Per USDA regulations, sodium nitrate and sodium nitrite are not permitted in any kind of fresh pork sausage. On the other hand, cooked and cured meats like hams, hotdogs, pork smoked sausage, bologna and salami products contain sodium nitrite. USDA considers it a “restricted ingredient,” which means it is regulated and only allowed in very small amounts (in sodium nitrite’s case, 200 ppm ingoing). The process of cooking and smoking the cured meat actually uses up the ingoing nitrite: analysis of a finished product containing 200 ppm nitrite would typically have less than 10 ppm or less after the cooking process.
Many people think nitrites are bad for them. Actually, USDA has found the opposite: Based on available evidence to date, nitrite as used in meat and meat products is considered safe because known benefits outweigh potential risks. In summary, our fresh pork sausages do not contain sodium nitrite, but each of or fully cooked and cured items do. Nitrite in meat:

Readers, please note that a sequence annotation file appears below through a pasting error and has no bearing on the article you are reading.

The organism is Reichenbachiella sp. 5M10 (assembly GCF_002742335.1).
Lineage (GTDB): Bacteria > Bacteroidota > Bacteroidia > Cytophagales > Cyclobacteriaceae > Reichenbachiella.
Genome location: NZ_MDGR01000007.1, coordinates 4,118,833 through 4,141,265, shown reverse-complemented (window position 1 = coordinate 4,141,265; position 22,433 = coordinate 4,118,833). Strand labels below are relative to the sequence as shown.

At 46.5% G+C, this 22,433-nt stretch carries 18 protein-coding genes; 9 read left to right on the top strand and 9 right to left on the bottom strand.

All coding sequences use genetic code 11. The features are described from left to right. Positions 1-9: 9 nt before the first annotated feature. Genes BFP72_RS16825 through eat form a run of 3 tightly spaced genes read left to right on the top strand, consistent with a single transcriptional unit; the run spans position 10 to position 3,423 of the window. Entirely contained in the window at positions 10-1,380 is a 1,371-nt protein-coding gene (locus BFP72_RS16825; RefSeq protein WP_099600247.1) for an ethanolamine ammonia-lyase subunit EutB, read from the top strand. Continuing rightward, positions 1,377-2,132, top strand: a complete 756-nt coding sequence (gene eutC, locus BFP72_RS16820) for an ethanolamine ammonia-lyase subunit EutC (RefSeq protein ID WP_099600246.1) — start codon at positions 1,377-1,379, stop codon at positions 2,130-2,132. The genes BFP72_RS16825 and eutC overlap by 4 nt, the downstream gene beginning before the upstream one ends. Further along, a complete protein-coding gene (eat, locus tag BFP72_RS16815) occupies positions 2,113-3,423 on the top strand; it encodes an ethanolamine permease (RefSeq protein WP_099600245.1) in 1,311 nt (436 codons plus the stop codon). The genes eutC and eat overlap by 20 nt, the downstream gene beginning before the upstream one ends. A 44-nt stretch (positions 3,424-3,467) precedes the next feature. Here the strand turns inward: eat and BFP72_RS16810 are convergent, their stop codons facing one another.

Adding nitrite to meat is only part of the curing process. Ordinary table salt (sodium chloride) is added because of its effect on flavor. Sugar is added to reduce the salt’s harshness. Spices and other flavorings are often added to achieve a characteristic “brand” flavor. Most—but not all—cured meat products are smoked after the curing process to impart a smoked meat flavor. Sodium nitrite, rather than sodium nitrate, is most commonly used for curing.
In a series of normal reactions, nitrite is converted to nitric oxide. Nitric oxide combines with myoglobin, the pigment responsible for the natural red color of uncured meat. They form nitric oxide myoglobin, which is a deep red color (as in uncooked dry sausage) that changes to the characteristic bright pink normally associated with cured and smoked meat (such as in wieners and ham) when heated during the smoking process.